Swiss study indicates school-based transmission may not necessarily be cause for concern

The kids are all right — at least when it comes to being low-risk transmitters of SARS-CoV 2, according to researchers from Switzerland.

Out of 39 evaluable households, only 8% had a child as the suspected index case, with Covid-19 symptom onset preceding illness in adult household contacts (HHCs), reported Arnaud G. L’Huillier, MD, of Geneva University Hospitals and Medical School, and co-authors.

And in 79% of households, one or more adult family member “was suspected or confirmed for Covid-19 before symptom onset in the study child, confirming that children are infected mainly inside familial cluster,” they wrote in Pediatrics.

While the study had many limitations — the authors could not confirm that child-to-adult transmission occurred; the sample most likely didn’t capture the total number of pediatric SARS-CoV-2 cases during the study period; and HHC recall may have been inaccurate — they are meaningful “because of the extensive HHC tracing and the almost absence of loss to follow-up,” stated L’Huillier’s group.

The results will undoubtedly add fuel to the fire in the “Should they or shouldn’t they?” debate over school re-openings. In the U.S., groups such as the CDC and American Academy of Pediatrics have released re-opening guidance. However, the Trump administration has criticized, or outright dismissed, those recommendations, and aggressively pushed for schools to re-start, including dubious threats to cut federal school funding if they don’t.

A July 11 New York Times report revealed that, based on internal documents, CDC officials deem full school reopening of K-12 and universities as “the highest risk” for the spread of coronavirus.

Politics aside, the current findings shed more light on the ways in which SARS-CoV2 “differs drastically from influenza for which school-based transmission is well recognized as a significant driver of epidemic disease and forms the basis for most evidence regarding school closures as public health strategy,” noted William V. Raszka, Jr., and Benjamin Lee, MD, both of the Larner College of Medicine at the University of Vermont in Burlington, in a commentary accompanying the study.

Putting the current study results in context with other research, with similar findings, out of China, France, Australia, and Ireland, they offer “early reassurance that school-based transmission could be a manageable problem, and school closures may not have to be a foregone conclusion, particularly for elementary school-aged children who appear to be at the lowest risk of infection,” Raszka and Lee stated.

The authors identified all patients ages <16 years in the Geneva University Hospital surveillance network from March 10 to April 10, 2020. Chart reviews were used to obtain clinical data, and parents were called for patients and HHC follow-up.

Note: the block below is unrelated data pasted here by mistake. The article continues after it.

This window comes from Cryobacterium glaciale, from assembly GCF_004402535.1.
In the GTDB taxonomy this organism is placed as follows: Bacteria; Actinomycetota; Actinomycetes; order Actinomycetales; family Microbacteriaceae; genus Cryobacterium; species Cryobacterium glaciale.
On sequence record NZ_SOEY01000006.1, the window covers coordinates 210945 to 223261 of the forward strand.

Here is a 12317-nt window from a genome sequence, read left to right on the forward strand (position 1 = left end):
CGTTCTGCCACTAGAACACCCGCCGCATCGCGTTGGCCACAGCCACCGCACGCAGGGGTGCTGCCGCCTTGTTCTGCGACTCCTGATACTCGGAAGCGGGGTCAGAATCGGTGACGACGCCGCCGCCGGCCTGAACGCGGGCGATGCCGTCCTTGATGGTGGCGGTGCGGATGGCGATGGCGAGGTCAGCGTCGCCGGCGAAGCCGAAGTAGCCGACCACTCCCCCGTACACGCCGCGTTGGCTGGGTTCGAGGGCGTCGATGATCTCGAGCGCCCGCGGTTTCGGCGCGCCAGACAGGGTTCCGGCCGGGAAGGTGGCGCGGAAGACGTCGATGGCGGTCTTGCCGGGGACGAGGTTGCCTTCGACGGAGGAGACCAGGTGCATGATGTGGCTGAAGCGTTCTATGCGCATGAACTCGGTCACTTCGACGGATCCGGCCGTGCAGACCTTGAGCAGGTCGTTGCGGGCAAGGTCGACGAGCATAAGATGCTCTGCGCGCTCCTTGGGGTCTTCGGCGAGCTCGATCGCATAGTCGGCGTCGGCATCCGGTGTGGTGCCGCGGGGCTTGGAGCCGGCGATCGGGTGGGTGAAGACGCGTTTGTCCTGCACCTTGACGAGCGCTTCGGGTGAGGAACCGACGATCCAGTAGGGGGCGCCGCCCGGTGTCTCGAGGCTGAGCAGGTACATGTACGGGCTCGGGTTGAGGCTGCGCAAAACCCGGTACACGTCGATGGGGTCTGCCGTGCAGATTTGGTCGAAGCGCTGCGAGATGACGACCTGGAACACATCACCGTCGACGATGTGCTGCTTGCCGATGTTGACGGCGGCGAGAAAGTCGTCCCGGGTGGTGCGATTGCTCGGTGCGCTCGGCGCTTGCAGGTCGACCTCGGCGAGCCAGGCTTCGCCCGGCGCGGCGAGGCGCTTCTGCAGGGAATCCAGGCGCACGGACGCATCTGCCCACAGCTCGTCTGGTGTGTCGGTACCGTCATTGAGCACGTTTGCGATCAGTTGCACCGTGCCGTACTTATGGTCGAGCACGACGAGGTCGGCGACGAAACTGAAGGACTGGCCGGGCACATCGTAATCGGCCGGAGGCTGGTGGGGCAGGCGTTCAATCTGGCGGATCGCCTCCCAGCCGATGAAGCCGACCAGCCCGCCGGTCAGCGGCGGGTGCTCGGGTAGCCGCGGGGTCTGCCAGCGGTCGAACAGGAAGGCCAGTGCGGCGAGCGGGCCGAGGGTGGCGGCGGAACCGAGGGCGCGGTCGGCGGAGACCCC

“HHCs were considered suspect if they had fever or acute respiratory symptoms, as per the Swiss Federal Office for Public Health’s case definition,” they explained.

Among 4,310 patients with SARS-CoV-2, 0.9% met the study’s entry criteria. The median household follow-up was 18 days. The children’s median age was 11.1 years, and 56% were female. The most commonly reported symptom was cough (82% of kids) and most were diagnosed with an upper respiratory tract infection (69%).

However, the authors pointed out that “headache and nasal discharge were described in more than half of cases, and anosmia and abdominal symptoms were described in <20%, which is more frequent than previously described” by the CDC. Raszka and Lee noted that there have been more recent reports of “a novel Kawasaki disease-like multisystem inflammatory syndrome” in pediatric patients with COVID-19.

L’Huillier and co-authors reported that 74% of the pediatric patients were previously healthy, and that the most frequently reported comorbidity was asthma (10%). They also found that 85% of adult HHCs developed symptoms at some juncture versus 43% of pediatric HHCs (P<0.001). Additionally, 92% of mothers developed symptoms versus 75% of fathers (P=0.04).

They also found that “Surprisingly, in 33% of households, symptomatic HHCs tested negative despite belonging to a familial cluster with confirmed SARS-CoV-2 cases, suggesting an underreporting of cases.”

The authors concluded that “Extended diagnostic screening of suspected cases and thorough contact tracing are needed to better understand the dynamics of transmission within households,” while the Raszka and Lee urged that “serious consideration should be paid toward strategies that allow schools to remain open, even during periods of Covid-19 spread.”

Of course, that may be easier said than done, as school officials, parents, and teachers grapple with yet-to-be answered questions about safe reopening, such as accommodations for high-risk teachers or students, the enforcement of physical distancing, especially among very young children, and funding for masks and other safety equipment.

  1. In a Swiss study of 39 households, only 8% had a child as the suspected index case, with Covid-19 symptom onset preceding illness in adult household contacts.
  2. Along with other research, the findings offer early reassurance that school-based transmission could be a manageable problem, especially for elementary school-aged children who appear to be at the lowest risk of infection.

Shalmali Pal, Contributing Writer, BreakingMED™

L’Huillier and co-authors, as well as Raszka and Lee, reported no relationships relevant to the contents of this paper to disclose.

 

Cat ID: 125

Topic ID: 79,125,254,930,570,125,190,926,138,192,927,151,928,925,934